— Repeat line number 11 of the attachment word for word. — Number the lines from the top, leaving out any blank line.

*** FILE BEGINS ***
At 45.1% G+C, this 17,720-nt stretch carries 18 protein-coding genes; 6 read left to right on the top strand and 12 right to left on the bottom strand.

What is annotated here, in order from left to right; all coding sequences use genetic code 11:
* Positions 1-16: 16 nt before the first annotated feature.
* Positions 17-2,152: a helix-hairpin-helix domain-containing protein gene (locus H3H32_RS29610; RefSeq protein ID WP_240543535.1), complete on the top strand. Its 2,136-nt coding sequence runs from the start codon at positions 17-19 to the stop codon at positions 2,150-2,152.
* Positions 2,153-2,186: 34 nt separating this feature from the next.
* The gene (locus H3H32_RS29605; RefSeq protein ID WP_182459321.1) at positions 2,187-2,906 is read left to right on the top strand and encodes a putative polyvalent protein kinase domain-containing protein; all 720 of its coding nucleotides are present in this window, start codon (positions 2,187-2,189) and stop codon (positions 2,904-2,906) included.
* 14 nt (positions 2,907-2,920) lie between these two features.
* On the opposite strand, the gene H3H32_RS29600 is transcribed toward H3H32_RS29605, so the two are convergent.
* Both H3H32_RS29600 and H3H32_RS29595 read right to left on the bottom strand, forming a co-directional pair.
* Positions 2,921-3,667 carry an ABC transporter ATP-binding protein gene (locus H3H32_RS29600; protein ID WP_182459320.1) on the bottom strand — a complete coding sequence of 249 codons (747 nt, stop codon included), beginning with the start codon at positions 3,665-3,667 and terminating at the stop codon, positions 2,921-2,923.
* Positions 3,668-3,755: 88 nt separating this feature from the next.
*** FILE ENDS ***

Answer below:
* Positions 3,668-3,755: 88 nt separating this feature from the next.